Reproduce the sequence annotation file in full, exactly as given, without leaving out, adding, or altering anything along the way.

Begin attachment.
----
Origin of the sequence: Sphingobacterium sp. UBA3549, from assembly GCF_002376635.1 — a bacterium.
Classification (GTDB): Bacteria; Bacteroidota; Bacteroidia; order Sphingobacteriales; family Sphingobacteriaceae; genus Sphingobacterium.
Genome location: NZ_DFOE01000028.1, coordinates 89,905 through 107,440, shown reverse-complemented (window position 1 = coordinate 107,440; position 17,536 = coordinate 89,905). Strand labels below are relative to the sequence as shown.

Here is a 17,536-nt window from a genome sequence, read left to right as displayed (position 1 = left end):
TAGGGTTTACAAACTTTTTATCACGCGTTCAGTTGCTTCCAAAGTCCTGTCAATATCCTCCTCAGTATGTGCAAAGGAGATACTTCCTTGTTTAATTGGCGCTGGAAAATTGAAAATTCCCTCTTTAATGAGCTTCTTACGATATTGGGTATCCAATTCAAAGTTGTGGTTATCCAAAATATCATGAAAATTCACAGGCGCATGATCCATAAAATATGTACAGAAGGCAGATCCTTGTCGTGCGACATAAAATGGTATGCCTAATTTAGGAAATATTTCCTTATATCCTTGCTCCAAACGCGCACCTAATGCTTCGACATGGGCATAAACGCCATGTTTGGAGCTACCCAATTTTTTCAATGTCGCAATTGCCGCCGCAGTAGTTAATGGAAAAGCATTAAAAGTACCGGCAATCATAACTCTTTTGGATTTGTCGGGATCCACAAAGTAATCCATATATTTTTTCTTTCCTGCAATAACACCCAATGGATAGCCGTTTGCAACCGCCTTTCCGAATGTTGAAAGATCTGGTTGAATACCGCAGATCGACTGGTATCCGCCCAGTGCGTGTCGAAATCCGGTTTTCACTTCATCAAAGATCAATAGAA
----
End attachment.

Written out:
Origin of the sequence: Sphingobacterium sp. UBA3549, from assembly GCF_002376635.1 — a bacterium.
Classification (GTDB): Bacteria; Bacteroidota; Bacteroidia; order Sphingobacteriales; family Sphingobacteriaceae; genus Sphingobacterium.
Genome location: NZ_DFOE01000028.1, coordinates 89,905 through 107,440, shown reverse-complemented (window position 1 = coordinate 107,440; position 17,536 = coordinate 89,905). Strand labels below are relative to the sequence as shown.

Here is a 17,536-nt window from a genome sequence, read left to right as displayed (position 1 = left end):
TAGGGTTTACAAACTTTTTATCACGCGTTCAGTTGCTTCCAAAGTCCTGTCAATATCCTCCTCAGTATGTGCAAAGGAGATACTTCCTTGTTTAATTGGCGCTGGAAAATTGAAAATTCCCTCTTTAATGAGCTTCTTACGATATTGGGTATCCAATTCAAAGTTGTGGTTATCCAAAATATCATGAAAATTCACAGGCGCATGATCCATAAAATATGTACAGAAGGCAGATCCTTGTCGTGCGACATAAAATGGTATGCCTAATTTAGGAAATATTTCCTTATATCCTTGCTCCAAACGCGCACCTAATGCTTCGACATGGGCATAAACGCCATGTTTGGAGCTACCCAATTTTTTCAATGTCGCAATTGCCGCCGCAGTAGTTAATGGAAAAGCATTAAAAGTACCGGCAATCATAACTCTTTTGGATTTGTCGGGATCCACAAAGTAATCCATATATTTTTTCTTTCCTGCAATAACACCCAATGGATAGCCGTTTGCAACCGCCTTTCCGAATGTTGAAAGATCTGGTTGAATACCGCAGATCGACTGGTATCCGCCCAGTGCGTGTCGAAATCCGGTTTTCACTTCATCAAAGATCAATAGAA